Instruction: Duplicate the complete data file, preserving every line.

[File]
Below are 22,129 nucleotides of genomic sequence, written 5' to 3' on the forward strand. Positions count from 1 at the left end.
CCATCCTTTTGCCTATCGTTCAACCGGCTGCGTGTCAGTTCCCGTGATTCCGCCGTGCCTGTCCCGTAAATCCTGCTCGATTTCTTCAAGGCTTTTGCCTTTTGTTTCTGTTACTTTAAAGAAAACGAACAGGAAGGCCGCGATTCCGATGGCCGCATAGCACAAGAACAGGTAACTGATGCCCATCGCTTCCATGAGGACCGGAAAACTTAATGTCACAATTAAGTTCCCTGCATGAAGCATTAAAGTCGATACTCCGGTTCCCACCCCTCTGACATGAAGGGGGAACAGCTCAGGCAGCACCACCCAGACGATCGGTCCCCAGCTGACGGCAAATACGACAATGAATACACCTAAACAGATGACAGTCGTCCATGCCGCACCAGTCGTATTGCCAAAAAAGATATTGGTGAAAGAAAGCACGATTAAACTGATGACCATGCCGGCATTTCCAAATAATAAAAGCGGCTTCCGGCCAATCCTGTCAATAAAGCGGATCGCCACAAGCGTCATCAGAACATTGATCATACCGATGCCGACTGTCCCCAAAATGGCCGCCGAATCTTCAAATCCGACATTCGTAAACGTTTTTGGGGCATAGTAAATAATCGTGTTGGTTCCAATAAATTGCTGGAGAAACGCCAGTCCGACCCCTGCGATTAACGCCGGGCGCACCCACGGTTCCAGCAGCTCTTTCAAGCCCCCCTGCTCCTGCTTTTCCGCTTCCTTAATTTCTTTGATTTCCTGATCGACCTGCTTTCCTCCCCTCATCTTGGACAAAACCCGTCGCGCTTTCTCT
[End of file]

Below are 22,129 nucleotides of genomic sequence, written 5' to 3' on the forward strand. Positions count from 1 at the left end.
CCATCCTTTTGCCTATCGTTCAACCGGCTGCGTGTCAGTTCCCGTGATTCCGCCGTGCCTGTCCCGTAAATCCTGCTCGATTTCTTCAAGGCTTTTGCCTTTTGTTTCTGTTACTTTAAAGAAAACGAACAGGAAGGCCGCGATTCCGATGGCCGCATAGCACAAGAACAGGTAACTGATGCCCATCGCTTCCATGAGGACCGGAAAACTTAATGTCACAATTAAGTTCCCTGCATGAAGCATTAAAGTCGATACTCCGGTTCCCACCCCTCTGACATGAAGGGGGAACAGCTCAGGCAGCACCACCCAGACGATCGGTCCCCAGCTGACGGCAAATACGACAATGAATACACCTAAACAGATGACAGTCGTCCATGCCGCACCAGTCGTATTGCCAAAAAAGATATTGGTGAAAGAAAGCACGATTAAACTGATGACCATGCCGGCATTTCCAAATAATAAAAGCGGCTTCCGGCCAATCCTGTCAATAAAGCGGATCGCCACAAGCGTCATCAGAACATTGATCATACCGATGCCGACTGTCCCCAAAATGGCCGCCGAATCTTCAAATCCGACATTCGTAAACGTTTTTGGGGCATAGTAAATAATCGTGTTGGTTCCAATAAATTGCTGGAGAAACGCCAGTCCGACCCCTGCGATTAACGCCGGGCGCACCCACGGTTCCAGCAGCTCTTTCAAGCCCCCCTGCTCCTGCTTTTCCGCTTCCTTAATTTCTTTGATTTCCTGATCGACCTGCTTTCCTCCCCTCATCTTGGACAAAACCCGTCGCGCTTTCTCT